answer that the brakes were fine. The 90 passed on the brakes :P but failed on a "crimped" rear brake pipe :blink: ,

and a bit of a patch weld to the bulkhead. On the return visit it passed :rolleyes: .

Am I correct in saying not to put it on the rollers ?? :unsure:

I know there is some sort of gauge they can use but it wasn't offered, would it be part of the VOSA approval to have

one of these at the garage ?? :ph34r:

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When I first took my RRC (viscous transfer box) for an MOT, the tester said he could not use the rolling brake tester. Instead he produced what's known as a decelerometer.

Basically this is a heavy bit of kit that sits in the passenger footwell while he takes the car for a brief drive outside the workshop and brakes hard. I guess it measures the g-forces involved during braking, a very crude way of measuring the brake efficiency. Apparently there are a lot of modern 4x4s that require this method.

My Ninety on the other hand can go on the rollers because it has an open centre diff, and the speed of the rollers doesn't create excessive activity in the diff.

I have never heard of a tester decline to check the brakes in some way or another!

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okey dokey, thanks . I do recall a couple of years ago, not long after I had my 90, the first time I took it for its MOT I'm sure the guy put it on the rollers without dis-engaging the transfer box !! :o Can't be sure though .But I have been off-road since and diff-lock works ok, and it was fine in the snow, does that mean everything's ok or should I be aware that a driveshaft or cv might be damaged ??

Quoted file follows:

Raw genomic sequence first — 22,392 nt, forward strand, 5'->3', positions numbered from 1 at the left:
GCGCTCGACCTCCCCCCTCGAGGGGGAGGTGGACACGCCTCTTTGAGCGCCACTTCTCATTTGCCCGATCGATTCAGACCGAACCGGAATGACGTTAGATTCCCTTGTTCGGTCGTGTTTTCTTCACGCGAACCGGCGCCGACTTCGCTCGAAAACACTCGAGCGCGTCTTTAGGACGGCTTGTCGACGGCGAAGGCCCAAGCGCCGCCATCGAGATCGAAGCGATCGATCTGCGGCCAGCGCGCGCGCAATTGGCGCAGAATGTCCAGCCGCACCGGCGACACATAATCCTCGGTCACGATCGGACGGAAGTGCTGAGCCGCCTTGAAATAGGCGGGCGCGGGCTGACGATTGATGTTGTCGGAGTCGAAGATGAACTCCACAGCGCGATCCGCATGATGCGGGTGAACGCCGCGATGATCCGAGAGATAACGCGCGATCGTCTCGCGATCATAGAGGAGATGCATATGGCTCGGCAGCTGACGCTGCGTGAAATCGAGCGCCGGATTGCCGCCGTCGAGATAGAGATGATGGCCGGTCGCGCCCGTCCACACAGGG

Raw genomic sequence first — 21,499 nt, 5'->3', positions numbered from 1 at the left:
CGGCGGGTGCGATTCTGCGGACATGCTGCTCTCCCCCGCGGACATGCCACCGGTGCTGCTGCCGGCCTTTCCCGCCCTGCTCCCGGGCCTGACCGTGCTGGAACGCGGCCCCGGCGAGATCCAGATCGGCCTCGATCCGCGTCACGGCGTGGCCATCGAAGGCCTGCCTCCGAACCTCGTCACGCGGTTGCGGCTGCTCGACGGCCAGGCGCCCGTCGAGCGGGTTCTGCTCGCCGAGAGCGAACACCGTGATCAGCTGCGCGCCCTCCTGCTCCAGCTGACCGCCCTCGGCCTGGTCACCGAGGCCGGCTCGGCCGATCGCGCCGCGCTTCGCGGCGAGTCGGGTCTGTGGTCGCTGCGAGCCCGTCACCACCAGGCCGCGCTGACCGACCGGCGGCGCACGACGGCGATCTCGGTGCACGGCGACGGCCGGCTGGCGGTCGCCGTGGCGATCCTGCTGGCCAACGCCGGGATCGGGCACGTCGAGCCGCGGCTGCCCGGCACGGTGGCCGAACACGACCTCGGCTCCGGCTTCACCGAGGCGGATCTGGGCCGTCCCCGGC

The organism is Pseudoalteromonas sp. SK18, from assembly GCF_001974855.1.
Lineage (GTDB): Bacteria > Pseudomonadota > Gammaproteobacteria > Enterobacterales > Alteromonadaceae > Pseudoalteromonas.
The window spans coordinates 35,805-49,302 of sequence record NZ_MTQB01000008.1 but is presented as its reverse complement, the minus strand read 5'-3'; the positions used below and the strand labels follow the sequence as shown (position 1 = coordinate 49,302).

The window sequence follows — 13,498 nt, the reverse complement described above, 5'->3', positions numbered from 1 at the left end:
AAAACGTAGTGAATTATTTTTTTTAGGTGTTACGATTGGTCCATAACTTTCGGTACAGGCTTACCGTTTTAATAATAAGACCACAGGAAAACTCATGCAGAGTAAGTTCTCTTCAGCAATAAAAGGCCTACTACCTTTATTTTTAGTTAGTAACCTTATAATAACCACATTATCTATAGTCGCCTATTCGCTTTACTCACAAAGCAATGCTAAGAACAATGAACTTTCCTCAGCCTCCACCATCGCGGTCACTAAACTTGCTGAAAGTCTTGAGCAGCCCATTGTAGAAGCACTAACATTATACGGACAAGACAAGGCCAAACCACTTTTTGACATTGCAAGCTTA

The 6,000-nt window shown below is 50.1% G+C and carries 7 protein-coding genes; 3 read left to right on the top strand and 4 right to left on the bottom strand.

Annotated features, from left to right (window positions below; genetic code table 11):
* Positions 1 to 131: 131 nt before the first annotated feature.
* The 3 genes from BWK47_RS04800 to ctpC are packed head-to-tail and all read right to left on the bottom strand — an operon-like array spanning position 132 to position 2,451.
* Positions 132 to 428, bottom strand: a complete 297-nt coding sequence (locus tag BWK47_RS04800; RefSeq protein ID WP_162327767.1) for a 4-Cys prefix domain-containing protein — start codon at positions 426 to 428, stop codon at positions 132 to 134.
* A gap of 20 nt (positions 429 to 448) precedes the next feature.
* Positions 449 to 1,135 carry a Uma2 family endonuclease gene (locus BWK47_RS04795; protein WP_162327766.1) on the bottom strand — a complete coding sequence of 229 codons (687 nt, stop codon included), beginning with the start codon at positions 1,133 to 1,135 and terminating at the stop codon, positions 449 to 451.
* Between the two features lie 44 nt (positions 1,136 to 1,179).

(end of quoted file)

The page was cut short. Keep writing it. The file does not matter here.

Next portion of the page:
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Afternoon!

When i took mine for the MOT test, he didn't put in on the rollers but instead tested the parking brake by using his hands either side of the drum!

As this point it is only fair not too name names, as i am more than happy with the methods used!!!

Obivoulsly he couldn't turn the drum so that was a pass.

With reference to the brakes he took the vehicle out for a drive and used a delerometer and cross ref'ed with the book on his return. This showed that they were fine and another pass!

With ref to the origanal post, i believe the legal limit is 7 so your results are well inside.

Neil

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:huh:

When my 90 passed its MOT last year, I told the tester that it was permanent 4WD as he was going to put it on the roller.